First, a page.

More than a million people get sepsis every year. As many as 30 percent die as a result, according to the NIH’s National Institute of General Medical Sciences (NIGMS). This is a particularly important senior health issue as the elderly are at increased risk of this life-threatening illness. Here’s a closer look at sepsis, along with caregiver tips for spotting it in seniors. What is Sepsis?
According to NIGMS,
“Sepsis is a serious medical condition. It is caused by an overwhelming immune response to infection. The body releases immune chemicals into the blood to combat the infection. Those chemicals trigger widespread inflammation, which leads to blood clots and leaky blood vessels. As a result, blood flow is impaired, and that deprives organs of nutrients and oxygen and leads to organ damage….In severe cases, one or more organs fail. In the worst cases, blood pressure drops, the heart weakens, and the patient spirals toward septic shock. Once this happens, multiple organs—lungs, kidneys, liver—may quickly fail, and the patient can die."
Sepsis, which can also be called “blood poisoning,” can be caused by many different types of microbes, although bacteria is a common cause. It is a major cause of hospital re-admissions as well as a leading cause of death in hospitals.
Seniors and Sepsis
While anyone can get sepsis, seniors are especially vulnerable with cases among older adults on the rise. Elderly people constitute 65 percent of all sepsis cases and may be as much as 13 times more likely to get sepsis than younger people, according to verywell. Not only that, but the mortality rates in elderly patients with severe sepsis and septic shock may be as high as 60 percent.
“The incidence of severe sepsis and septic shock is increasing in the older population leading to increased admissions to the intensive care units (ICUs). The elderly are predisposed to sepsis due to co-existing co-morbidities, repeated and prolonged hospitalizations, reduced immunity, functional limitations and above all due to the effects of aging itself. A lower threshold and a higher index of suspicion are required to diagnose sepsis in this patient population because the initial clinical picture may be ambiguous, and aging increases the risk of a sudden deterioration in sepsis to severe sepsis and septic shock.”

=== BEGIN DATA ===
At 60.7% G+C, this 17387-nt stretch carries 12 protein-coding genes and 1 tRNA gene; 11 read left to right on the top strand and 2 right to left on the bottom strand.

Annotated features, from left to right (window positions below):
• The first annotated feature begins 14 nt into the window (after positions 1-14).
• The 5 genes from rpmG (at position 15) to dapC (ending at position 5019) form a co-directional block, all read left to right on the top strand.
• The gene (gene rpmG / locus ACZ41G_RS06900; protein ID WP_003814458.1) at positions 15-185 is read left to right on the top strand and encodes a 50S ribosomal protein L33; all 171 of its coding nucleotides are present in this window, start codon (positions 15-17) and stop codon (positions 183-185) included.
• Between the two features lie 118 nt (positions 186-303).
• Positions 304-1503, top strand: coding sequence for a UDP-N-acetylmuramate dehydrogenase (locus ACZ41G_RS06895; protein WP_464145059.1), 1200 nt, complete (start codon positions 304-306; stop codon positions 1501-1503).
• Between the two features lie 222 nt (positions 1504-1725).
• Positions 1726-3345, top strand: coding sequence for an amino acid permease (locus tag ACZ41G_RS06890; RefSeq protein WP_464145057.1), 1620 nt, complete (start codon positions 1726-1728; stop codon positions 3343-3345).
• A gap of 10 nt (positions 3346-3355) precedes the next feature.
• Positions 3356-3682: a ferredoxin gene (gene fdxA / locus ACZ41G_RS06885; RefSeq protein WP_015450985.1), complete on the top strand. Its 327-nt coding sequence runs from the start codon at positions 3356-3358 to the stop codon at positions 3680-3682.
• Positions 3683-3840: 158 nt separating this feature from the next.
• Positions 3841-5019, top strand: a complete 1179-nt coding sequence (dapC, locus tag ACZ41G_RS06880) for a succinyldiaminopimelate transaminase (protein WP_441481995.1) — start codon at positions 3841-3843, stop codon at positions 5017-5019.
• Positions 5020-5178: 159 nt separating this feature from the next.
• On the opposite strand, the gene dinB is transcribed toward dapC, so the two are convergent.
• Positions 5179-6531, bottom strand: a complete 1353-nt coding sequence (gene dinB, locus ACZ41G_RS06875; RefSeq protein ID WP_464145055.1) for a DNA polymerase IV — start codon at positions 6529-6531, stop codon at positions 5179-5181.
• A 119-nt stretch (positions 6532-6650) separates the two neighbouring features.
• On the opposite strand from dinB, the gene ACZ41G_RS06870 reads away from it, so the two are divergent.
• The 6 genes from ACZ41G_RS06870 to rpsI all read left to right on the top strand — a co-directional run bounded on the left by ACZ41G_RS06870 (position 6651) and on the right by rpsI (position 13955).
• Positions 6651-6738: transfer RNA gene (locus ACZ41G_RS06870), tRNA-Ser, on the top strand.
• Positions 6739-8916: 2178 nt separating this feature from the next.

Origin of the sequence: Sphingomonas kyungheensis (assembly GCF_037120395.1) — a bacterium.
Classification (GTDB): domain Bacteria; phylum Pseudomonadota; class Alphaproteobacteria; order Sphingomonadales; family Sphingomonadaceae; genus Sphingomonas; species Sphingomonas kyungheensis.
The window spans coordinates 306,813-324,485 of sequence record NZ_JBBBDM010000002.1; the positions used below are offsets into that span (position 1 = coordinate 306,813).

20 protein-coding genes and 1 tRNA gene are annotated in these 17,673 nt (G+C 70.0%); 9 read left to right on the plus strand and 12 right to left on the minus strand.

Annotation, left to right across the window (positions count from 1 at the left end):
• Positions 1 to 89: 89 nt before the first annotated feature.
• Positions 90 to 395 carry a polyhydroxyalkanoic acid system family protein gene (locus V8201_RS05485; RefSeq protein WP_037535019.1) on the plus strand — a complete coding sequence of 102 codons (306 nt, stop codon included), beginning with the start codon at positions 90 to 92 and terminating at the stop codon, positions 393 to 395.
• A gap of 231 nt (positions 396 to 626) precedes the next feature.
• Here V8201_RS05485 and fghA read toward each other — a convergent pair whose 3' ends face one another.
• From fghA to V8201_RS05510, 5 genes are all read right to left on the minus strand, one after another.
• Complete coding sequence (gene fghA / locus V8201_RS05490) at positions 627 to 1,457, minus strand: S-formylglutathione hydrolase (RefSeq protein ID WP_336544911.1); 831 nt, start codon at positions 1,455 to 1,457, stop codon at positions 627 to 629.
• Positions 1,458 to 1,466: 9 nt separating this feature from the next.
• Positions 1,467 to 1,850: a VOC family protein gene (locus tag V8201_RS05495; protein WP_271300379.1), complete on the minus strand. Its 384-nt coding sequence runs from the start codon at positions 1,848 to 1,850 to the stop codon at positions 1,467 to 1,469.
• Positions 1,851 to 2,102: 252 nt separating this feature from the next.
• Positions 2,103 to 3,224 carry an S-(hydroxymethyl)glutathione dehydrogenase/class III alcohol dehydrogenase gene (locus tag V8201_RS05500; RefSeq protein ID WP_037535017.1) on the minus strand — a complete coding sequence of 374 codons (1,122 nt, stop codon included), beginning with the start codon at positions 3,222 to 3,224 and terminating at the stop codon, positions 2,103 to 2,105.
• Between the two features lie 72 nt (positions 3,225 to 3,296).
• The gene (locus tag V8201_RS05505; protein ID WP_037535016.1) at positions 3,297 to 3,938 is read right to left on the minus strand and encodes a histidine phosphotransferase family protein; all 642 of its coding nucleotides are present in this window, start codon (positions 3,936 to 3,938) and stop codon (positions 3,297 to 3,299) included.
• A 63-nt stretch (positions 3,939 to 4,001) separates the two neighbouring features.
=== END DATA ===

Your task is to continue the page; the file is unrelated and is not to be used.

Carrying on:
How Caregivers Can Help
In addition to increased vigilance by physicians, senior caregivers can also play a vital role in identifying sepsis in order to best support prompt diagnosis and treatment. Signs and symptoms of sepsis include fever, chills, rapid breathing and heart rate, rash, confusion, and disorientation, according to NIGMS.
Unfortunately, the common nature of many sepsis symptoms can make the condition challenging to diagnose. Says verywell,
“The criteria say that the person needs to have at least two of the following symptoms for sepsis to be strongly suspected, but in the case of elderly people, the presence of one of these symptoms probably warrants a call to the doctor.”
Additionally, if your aging loved one has a recent cut or scrape, has been bitten or stung by an animal or bug, recently had surgery or another invasive procedure, has been ill with the flu, or has any signs of infection, such as coughing, belly pain, a urinary tract infection, bedsores, an oral abscess, or an ingrown toenail, experts recommend seeking help immediately.
Again, as many septic cases go undiagnosed, voicing your concern that sepsis may be involved can help healthcare practitioners quickly zero in on the condition.
The good news? Many people recover from sepsis and go on to lead normal lives. However, others may suffer from complications, including everything from permanent organ damage to a weakened immune system and higher risk for future infections. Because a quick diagnosis can make all the difference, the attention and advocacy of caregivers are especially critical for safeguarding senior health from sepsis.
mmLearn.org offers a large library of free videos and blog entries for caregivers of older adults, covering senior caregiving topics, including transfer trauma, bedsores and pressure ulcers, to Whether you are a healthcare professional or a family caregiver, if you are caring for an older adult we know that you will find mmlearn.org an essential learning and guidance tool for all of your caregiver training needs. Access our database of free online caregiver videos to continue learning today.